Morro Bay’s Public Works Department is in the midst of a shake-up, as the former department director has been given a new job and his duties split up amongst City Hall brass.

The City Council approved a change that saw Public Works Director Rob Livick step down from the department head job and be rehired as City Engineer, a position that hasn’t been filled for about a decade.

The change is a huge drop in salary for Livick, who has been Public Works Director since 2010 (originally he was director of Public Services), as the top salary level for director is $157,335 and Livick’s City Engineer salary will start out at the top level of $123,748.

The difference comes to some $33,500 a year, saving the General Fund approximately $8,000 for the remainder of the fiscal year (ending June 30). Livick didn’t return an email seeking comment.

Livick’s new position ensures a benefits package equal to other mid-level managers in the City and he will be an at-will employee, meaning he can quit or be fired at any time; except that he is guaranteed at least 6 months of employment from March 21, the start date of his new job.

He’s getting a one-time cash-out of vacation, floating holiday and administrative leave, equal to half of what he’s got on the books.

“In the next six months,” reads a staff report from the City Manager Scott Collins, “the City will evaluate the structure and needs of the Public Works Department and determine the optimal structure to best meet the needs of the City.”

Collins named Finance Director, Jennifer Callaway, as the Acting Public Works Director, giving her a 5% increase (about $2,000) over her current salary for the added work.

“The Acting Public Works Director,” he said, “will oversee duties such as engineering, consolidated maintenance, environmental services and general fund capital projects components of the department.”

Asked if the finance director was qualified? Collins said, “Jen [Callaway] has experience in helping evaluate departments organizational structure. By retaining Rob [Livick] as the City Engineer, we have the coverage of the technical side of the department and Jen can focus on developing the organizational change recommendations that will help me determine how our PW department can perform optimally. I will oversee utilities [with Joe Mueller leading the team] to help shoulder some of the Public Works management duties with Jen.”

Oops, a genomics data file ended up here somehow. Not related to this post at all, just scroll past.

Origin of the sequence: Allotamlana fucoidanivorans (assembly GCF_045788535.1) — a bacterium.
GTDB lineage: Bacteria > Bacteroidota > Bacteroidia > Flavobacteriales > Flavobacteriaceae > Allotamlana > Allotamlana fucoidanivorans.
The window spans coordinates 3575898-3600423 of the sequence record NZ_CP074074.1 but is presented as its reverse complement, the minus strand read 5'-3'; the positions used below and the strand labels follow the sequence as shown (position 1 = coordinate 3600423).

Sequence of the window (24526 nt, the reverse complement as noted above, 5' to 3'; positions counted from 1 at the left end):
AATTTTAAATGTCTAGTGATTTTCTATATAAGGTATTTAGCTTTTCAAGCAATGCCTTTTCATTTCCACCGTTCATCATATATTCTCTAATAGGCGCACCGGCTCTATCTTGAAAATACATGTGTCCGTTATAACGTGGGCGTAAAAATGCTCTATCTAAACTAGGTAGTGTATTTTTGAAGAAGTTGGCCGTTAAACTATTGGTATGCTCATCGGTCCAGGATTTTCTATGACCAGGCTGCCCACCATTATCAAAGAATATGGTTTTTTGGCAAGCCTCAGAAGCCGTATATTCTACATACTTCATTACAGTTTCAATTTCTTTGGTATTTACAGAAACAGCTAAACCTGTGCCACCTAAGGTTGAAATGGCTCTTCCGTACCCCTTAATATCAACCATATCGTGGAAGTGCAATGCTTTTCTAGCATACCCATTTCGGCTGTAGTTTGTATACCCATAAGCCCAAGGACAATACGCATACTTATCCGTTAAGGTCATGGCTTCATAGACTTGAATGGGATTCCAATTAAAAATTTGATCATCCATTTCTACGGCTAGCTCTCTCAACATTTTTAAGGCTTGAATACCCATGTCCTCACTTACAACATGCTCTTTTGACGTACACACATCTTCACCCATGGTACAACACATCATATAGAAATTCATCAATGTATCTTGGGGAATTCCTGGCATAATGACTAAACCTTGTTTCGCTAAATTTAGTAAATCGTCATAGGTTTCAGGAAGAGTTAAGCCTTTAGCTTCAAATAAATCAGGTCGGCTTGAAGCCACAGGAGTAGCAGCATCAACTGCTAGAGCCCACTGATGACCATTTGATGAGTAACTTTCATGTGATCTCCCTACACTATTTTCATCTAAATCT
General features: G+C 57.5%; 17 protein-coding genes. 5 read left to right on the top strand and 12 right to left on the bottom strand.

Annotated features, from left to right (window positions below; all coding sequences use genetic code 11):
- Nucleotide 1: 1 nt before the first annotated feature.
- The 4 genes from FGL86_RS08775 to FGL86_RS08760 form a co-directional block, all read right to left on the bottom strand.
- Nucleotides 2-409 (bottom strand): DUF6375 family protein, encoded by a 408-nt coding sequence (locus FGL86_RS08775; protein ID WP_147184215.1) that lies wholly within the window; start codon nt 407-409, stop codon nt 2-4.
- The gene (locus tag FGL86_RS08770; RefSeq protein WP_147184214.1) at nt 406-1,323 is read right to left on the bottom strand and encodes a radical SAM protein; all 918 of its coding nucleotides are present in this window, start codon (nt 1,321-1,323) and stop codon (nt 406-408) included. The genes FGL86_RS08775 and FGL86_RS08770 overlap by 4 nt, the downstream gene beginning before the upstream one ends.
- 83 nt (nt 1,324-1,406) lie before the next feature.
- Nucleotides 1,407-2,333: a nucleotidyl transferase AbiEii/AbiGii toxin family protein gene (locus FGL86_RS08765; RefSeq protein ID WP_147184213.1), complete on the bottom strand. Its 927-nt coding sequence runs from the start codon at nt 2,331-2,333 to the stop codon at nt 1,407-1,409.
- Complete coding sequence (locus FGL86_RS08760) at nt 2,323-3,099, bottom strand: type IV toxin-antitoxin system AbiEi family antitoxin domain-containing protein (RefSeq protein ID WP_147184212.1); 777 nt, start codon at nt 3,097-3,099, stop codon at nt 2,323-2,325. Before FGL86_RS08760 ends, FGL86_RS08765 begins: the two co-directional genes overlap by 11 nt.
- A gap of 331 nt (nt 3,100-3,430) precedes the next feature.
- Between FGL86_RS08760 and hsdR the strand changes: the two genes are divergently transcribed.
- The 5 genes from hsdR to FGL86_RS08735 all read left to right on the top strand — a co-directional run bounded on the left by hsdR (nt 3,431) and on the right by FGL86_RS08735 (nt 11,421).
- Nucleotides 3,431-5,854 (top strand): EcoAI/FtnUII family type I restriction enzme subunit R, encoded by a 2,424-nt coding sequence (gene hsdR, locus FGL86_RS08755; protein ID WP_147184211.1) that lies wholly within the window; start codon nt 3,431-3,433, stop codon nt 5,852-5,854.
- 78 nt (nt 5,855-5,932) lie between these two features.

The search for a new director will start soon. “We anticipate the process taking about 4-6 months from where we are today to hiring a new director,” Collins said. “Part of the organizational review is determining what qualifications we are seeking in a new director. Traditionally, the director position is also the City Engineer. But that might not be what our need is at this time.”

This all had its origins in a Council special study session on Feb. 25 when the Council reviewed a 10-year financial forecast of the City’s overall, long-term financial position.

As part of this, the City is to undergo a complete study of organizational concerns, structures and opportunities for changes. Given the status of the City’s tight finances, made worse by the coronavirus shutdowns, “every department would be analyzed and asked to look at the services they provide and ask, ‘Is this a service that needs to continue?’ and if yes, does the department need to continue to provide the service in the way that we are now?” reads Collins’ staff report.

Collins summarized the current and future challenges and opportunities facing Public Works:
• Completing utility projects, such as the Water Reclamation Facility (WRF) and OneWater CIP (Capital Improvement Projects);
• Assessment of the backlog of capital project needs across the City (parks, streets, facilities,
etc.);
• Increasing number of mandates from Feds and State;
• Competition for grant funding; and,
• Succession planning.

Collins said he, “believes this approach provides stability for the organization [retaining the skill sets, knowledge and expertise of Mr. Livick] and opportunities for current staff, all while providing the City a cost-effective path to transition and set the PW Department up to address the current and future challenges.”

He sees this as the best of both worlds. “The PW Department will maintain stability by retaining Mr. Livick in the City Engineer position to ensure that new projects get off the ground and that current projects have the requisite engineering oversight and review to be completed satisfactorily [WRF as a prime example],” Collins said.

Callaway will be evaluating the department to “determine its needs and develop a plan to address those needs prior to recruiting for a permanent Public Works Director.

“Part of the review will determine the proper role for the future Public Works Director, to include determining if the Public Works Director should also be the lead Civil Engineer for the City, as is the current practice.”

He expects it to take up to 6 months to draw up recommended changes and rewrite the director’s job description.

Then, “The City will conduct a recruitment process, which would be available for both internal and external candidates, after this review is completed and the optimal structure is in place, helping to set up the new permanent Director and the Department for lasting success,” said Collins.

It wouldn’t be the first time the Public Works Department has been shaken up in the past several years, as the first change was to move maintenance of parks and City owned facilities from Recreation and Parks to Public Works under a reconfigured, single, “Maintenance Division” and changing the name to “Public Services.”

Another change came when the Planning and Building Department (now Community development) was organizationally separated out from Public Works, though they continue to share an office building.